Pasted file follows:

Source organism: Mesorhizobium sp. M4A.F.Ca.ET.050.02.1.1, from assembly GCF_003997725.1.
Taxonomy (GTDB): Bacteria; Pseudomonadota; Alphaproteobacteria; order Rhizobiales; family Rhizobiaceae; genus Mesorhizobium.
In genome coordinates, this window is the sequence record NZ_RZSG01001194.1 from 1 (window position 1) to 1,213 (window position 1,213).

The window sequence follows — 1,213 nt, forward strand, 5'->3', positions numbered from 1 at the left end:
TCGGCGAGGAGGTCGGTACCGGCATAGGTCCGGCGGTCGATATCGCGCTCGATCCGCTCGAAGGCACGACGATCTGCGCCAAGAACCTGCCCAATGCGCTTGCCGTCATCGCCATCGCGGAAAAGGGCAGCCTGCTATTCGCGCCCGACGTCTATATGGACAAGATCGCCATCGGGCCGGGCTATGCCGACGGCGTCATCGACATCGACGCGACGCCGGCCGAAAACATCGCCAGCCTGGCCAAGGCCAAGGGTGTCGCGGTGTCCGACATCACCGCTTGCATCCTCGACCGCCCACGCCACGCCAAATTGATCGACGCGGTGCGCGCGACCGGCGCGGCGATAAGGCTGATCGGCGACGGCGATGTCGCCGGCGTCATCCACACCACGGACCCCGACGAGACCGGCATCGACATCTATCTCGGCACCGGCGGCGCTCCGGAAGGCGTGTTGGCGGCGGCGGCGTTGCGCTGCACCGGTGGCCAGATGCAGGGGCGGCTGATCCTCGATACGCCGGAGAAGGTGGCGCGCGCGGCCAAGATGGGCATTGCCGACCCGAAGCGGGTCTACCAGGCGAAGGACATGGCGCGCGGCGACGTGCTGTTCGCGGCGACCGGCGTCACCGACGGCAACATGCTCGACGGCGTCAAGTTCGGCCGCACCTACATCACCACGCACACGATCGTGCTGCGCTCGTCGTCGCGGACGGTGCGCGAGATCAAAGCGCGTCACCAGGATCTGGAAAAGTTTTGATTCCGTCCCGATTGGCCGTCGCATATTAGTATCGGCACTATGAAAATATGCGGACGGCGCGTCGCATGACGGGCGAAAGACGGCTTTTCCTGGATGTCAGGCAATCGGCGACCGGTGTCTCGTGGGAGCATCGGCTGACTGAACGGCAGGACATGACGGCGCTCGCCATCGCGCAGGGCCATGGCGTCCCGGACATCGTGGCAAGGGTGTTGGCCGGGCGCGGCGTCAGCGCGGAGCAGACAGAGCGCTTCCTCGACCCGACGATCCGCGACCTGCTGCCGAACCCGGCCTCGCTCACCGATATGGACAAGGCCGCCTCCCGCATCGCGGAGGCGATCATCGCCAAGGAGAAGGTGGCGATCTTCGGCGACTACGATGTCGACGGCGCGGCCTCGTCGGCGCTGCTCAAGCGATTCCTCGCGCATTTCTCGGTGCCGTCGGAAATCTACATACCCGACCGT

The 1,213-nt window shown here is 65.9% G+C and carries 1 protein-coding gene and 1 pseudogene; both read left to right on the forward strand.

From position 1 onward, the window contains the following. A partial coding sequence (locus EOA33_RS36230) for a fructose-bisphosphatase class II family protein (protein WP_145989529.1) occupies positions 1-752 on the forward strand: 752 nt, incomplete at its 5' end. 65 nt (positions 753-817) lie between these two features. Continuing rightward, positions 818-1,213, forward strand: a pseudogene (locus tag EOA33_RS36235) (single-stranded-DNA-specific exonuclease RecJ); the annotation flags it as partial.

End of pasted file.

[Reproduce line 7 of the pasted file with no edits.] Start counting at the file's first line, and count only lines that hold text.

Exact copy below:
From position 1 onward, the window contains the following. A partial coding sequence (locus EOA33_RS36230) for a fructose-bisphosphatase class II family protein (protein WP_145989529.1) occupies positions 1-752 on the forward strand: 752 nt, incomplete at its 5' end. 65 nt (positions 753-817) lie between these two features. Continuing rightward, positions 818-1,213, forward strand: a pseudogene (locus tag EOA33_RS36235) (single-stranded-DNA-specific exonuclease RecJ); the annotation flags it as partial.